Is a Universal Basic Income an unintended consequence of COVID-19?

Rivers 100x100By Ray Rivers

March 27th, 2020



Cofins in Italy

This is what it has come to in Italy – and what we are probably going to see in New York city where the infection numbers are now higher than Italy.

There is no cure and there is no vaccine to prevent COVID-19. The best we can do is prevent human-to-human contact. It is a respiratory system disease much like the SARS epidemic we faced only a few years ago – but more contagious. And the only way we know to prevent its spread is to shut down the workplaces, shops and entertainment facilities and send everybody home.

No work, no income and that, for many of us, means no way to pay for food and rent. In fact a million Canadians have so far applied for employment insurance. So the federal government has responded with an emergency rescue package, the centre piece of which is a basic income of $2000 a month for those who apply.

That emergency package only runs for the next four months. The government had wanted to be given emergency taxation and spending power to extend the package, until the end of 2021. But the opposition called that a bridge too far. So Parliament will need to be recalled by this summer if an extension is required.

It is uncertain how long this epidemic will last but it’ll likely be beyond the summer and maybe up to a year. Chinese authorities are confidently sending Wuhan, where the virus started, back to business in early April. That will be about four months after the outbreak was first made public.

Street emplty - barren

Streets in Chinese city were emptied. No one was allowed out.

That sounds ambitious but then Wuhan’s lockdown was more complete and earlier than what is going on in the rest of the world. And the economic damage is substantial – estimates of 20% declines in retail. But even if all is well with the recovery, the export orders will be absent from the rest of the globe in its own lockdown.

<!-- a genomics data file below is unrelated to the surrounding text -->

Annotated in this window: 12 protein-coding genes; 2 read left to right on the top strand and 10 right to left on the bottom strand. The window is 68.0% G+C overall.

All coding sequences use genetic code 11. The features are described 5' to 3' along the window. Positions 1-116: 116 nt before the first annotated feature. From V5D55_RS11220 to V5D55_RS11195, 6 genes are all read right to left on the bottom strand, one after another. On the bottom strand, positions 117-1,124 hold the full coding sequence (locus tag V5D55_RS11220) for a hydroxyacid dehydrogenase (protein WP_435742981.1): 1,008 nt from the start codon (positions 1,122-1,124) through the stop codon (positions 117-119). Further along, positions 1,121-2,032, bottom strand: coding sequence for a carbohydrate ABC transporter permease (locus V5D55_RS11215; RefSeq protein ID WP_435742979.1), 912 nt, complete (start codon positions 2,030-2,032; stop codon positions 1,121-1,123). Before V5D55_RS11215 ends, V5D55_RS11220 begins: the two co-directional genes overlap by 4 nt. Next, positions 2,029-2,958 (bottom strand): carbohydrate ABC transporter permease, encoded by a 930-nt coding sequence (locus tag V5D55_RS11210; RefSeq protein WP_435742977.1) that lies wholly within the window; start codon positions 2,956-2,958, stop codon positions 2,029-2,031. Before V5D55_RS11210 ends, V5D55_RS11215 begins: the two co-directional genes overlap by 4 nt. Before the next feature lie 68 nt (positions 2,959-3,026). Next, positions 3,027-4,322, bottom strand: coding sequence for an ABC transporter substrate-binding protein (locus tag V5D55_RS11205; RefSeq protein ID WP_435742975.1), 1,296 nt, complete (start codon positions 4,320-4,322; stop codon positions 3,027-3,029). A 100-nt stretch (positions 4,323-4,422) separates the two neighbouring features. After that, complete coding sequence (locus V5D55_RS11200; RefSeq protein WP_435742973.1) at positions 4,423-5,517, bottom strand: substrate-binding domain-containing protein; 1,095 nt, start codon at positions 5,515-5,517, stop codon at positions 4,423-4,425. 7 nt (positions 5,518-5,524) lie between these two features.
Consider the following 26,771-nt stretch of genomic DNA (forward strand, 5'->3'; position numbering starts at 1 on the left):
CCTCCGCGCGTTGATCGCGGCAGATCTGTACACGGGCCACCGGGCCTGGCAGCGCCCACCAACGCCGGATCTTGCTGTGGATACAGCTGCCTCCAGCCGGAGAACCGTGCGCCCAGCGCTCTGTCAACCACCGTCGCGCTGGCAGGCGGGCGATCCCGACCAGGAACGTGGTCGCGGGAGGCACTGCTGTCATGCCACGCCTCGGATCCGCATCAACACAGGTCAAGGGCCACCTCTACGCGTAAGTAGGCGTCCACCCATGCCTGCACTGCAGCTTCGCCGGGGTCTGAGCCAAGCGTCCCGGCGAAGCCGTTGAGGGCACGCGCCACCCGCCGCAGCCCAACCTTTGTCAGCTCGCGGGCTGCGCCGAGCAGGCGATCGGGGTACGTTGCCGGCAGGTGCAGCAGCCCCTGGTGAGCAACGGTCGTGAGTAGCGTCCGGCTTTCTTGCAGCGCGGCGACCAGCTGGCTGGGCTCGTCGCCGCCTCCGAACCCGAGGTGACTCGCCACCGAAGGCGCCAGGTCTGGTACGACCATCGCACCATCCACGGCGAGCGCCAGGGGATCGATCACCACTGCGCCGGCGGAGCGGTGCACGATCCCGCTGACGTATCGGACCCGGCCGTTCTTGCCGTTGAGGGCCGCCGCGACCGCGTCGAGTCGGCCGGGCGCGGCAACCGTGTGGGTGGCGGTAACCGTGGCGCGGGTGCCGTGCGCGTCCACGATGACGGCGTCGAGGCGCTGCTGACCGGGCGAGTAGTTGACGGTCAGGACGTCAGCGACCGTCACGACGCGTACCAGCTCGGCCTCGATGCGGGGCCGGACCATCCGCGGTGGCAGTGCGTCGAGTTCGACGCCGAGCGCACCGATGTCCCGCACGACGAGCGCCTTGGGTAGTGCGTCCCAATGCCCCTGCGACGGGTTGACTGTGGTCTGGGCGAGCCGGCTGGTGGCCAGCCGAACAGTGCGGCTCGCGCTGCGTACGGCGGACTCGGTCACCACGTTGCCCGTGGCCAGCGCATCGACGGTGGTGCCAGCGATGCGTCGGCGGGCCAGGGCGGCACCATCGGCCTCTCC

It remains to be seen if the Wuhan virus will return, and with a vengeance. Even if Canada’s social distancing helps flatten the curve we are unlikely to be safe until those folks on the other side of the longest undefended border get their act together. For example, the recent alarming jump in Quebec’s virus numbers has been partly been attributed to travel – likely snowbirds returning from Florida.

Canada’s border is only partially shut down now and this virus is a persistent bug, so we will never be virus free as long as the US isn’t. The US is a basket case. Delayed and inadequate testing; a fractured health care system, short on public health; and an incompetent president in denial and determined to reopen the economy regardless how bad this gets, all work against an early recovery.

So given this scenario, the question is why the Trudeau government didn’t annualize the $2000 basic income provision, extending it to at least the end of the 2020. In fact why not just announce a permanent universal basic income.

UBI support

Public sentiment favours the idea of a Universal Basic Income – have we taken that first step in Canada?

The idea of universal basic income (UBI), also called a guaranteed annual income, has been around for ages and has been supported by economists and politicians on both sides of the political right/left divide. It is a natural cousin to our system of single payer health care and other social programs. Only corporate and political leaders, ignorant of facts, yet fretting that wages might have to increase, have kept UBI from becoming policy.